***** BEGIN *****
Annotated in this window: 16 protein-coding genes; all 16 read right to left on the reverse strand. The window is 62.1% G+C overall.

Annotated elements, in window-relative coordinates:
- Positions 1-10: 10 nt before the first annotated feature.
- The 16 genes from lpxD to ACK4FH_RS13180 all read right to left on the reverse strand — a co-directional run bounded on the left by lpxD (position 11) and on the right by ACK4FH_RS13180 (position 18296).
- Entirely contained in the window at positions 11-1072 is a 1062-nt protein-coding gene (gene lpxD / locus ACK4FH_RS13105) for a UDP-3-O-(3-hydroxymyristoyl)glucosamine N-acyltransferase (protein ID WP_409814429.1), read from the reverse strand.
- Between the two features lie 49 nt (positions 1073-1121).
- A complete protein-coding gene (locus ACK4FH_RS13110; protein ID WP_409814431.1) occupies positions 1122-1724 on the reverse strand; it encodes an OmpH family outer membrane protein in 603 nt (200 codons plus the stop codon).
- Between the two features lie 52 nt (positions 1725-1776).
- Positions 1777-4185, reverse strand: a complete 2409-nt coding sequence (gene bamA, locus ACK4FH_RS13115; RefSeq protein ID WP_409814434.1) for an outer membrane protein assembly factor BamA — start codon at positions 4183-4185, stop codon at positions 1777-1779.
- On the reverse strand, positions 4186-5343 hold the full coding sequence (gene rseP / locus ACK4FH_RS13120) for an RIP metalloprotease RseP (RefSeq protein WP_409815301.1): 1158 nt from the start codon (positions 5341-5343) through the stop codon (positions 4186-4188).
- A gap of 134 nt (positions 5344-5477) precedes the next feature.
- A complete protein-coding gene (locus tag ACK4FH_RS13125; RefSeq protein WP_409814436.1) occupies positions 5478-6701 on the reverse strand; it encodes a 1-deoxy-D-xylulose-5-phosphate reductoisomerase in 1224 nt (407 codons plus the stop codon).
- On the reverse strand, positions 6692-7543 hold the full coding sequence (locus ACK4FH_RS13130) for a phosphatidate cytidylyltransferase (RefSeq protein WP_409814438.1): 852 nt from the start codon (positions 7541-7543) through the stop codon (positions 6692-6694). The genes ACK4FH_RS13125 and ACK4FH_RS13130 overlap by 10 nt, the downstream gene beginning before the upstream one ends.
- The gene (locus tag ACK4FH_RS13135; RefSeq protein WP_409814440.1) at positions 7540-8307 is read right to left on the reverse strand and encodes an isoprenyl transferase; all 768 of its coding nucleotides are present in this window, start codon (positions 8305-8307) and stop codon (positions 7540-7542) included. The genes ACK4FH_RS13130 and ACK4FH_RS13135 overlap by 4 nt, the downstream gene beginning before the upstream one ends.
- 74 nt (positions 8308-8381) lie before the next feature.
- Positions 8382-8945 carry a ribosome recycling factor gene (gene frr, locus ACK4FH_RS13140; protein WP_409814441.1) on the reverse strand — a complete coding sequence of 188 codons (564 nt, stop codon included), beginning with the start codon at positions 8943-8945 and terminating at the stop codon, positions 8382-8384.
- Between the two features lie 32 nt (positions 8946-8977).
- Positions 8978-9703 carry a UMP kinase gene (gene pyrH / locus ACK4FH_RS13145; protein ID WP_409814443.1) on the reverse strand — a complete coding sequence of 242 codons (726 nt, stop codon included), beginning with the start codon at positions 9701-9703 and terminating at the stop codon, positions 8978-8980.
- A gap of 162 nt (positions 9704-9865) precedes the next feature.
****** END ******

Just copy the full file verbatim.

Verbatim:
Annotated in this window: 16 protein-coding genes; all 16 read right to left on the reverse strand. The window is 62.1% G+C overall.

Annotated elements, in window-relative coordinates:
- Positions 1-10: 10 nt before the first annotated feature.
- The 16 genes from lpxD to ACK4FH_RS13180 all read right to left on the reverse strand — a co-directional run bounded on the left by lpxD (position 11) and on the right by ACK4FH_RS13180 (position 18296).
- Entirely contained in the window at positions 11-1072 is a 1062-nt protein-coding gene (gene lpxD / locus ACK4FH_RS13105) for a UDP-3-O-(3-hydroxymyristoyl)glucosamine N-acyltransferase (protein ID WP_409814429.1), read from the reverse strand.
- Between the two features lie 49 nt (positions 1073-1121).
- A complete protein-coding gene (locus ACK4FH_RS13110; protein ID WP_409814431.1) occupies positions 1122-1724 on the reverse strand; it encodes an OmpH family outer membrane protein in 603 nt (200 codons plus the stop codon).
- Between the two features lie 52 nt (positions 1725-1776).
- Positions 1777-4185, reverse strand: a complete 2409-nt coding sequence (gene bamA, locus ACK4FH_RS13115; RefSeq protein ID WP_409814434.1) for an outer membrane protein assembly factor BamA — start codon at positions 4183-4185, stop codon at positions 1777-1779.
- On the reverse strand, positions 4186-5343 hold the full coding sequence (gene rseP / locus ACK4FH_RS13120) for an RIP metalloprotease RseP (RefSeq protein WP_409815301.1): 1158 nt from the start codon (positions 5341-5343) through the stop codon (positions 4186-4188).
- A gap of 134 nt (positions 5344-5477) precedes the next feature.
- A complete protein-coding gene (locus tag ACK4FH_RS13125; RefSeq protein WP_409814436.1) occupies positions 5478-6701 on the reverse strand; it encodes a 1-deoxy-D-xylulose-5-phosphate reductoisomerase in 1224 nt (407 codons plus the stop codon).
- On the reverse strand, positions 6692-7543 hold the full coding sequence (locus ACK4FH_RS13130) for a phosphatidate cytidylyltransferase (RefSeq protein WP_409814438.1): 852 nt from the start codon (positions 7541-7543) through the stop codon (positions 6692-6694). The genes ACK4FH_RS13125 and ACK4FH_RS13130 overlap by 10 nt, the downstream gene beginning before the upstream one ends.
- The gene (locus tag ACK4FH_RS13135; RefSeq protein WP_409814440.1) at positions 7540-8307 is read right to left on the reverse strand and encodes an isoprenyl transferase; all 768 of its coding nucleotides are present in this window, start codon (positions 8305-8307) and stop codon (positions 7540-7542) included. The genes ACK4FH_RS13130 and ACK4FH_RS13135 overlap by 4 nt, the downstream gene beginning before the upstream one ends.
- 74 nt (positions 8308-8381) lie before the next feature.
- Positions 8382-8945 carry a ribosome recycling factor gene (gene frr, locus ACK4FH_RS13140; protein WP_409814441.1) on the reverse strand — a complete coding sequence of 188 codons (564 nt, stop codon included), beginning with the start codon at positions 8943-8945 and terminating at the stop codon, positions 8382-8384.
- Between the two features lie 32 nt (positions 8946-8977).
- Positions 8978-9703 carry a UMP kinase gene (gene pyrH / locus ACK4FH_RS13145; protein ID WP_409814443.1) on the reverse strand — a complete coding sequence of 242 codons (726 nt, stop codon included), beginning with the start codon at positions 9701-9703 and terminating at the stop codon, positions 8978-8980.
- A gap of 162 nt (positions 9704-9865) precedes the next feature.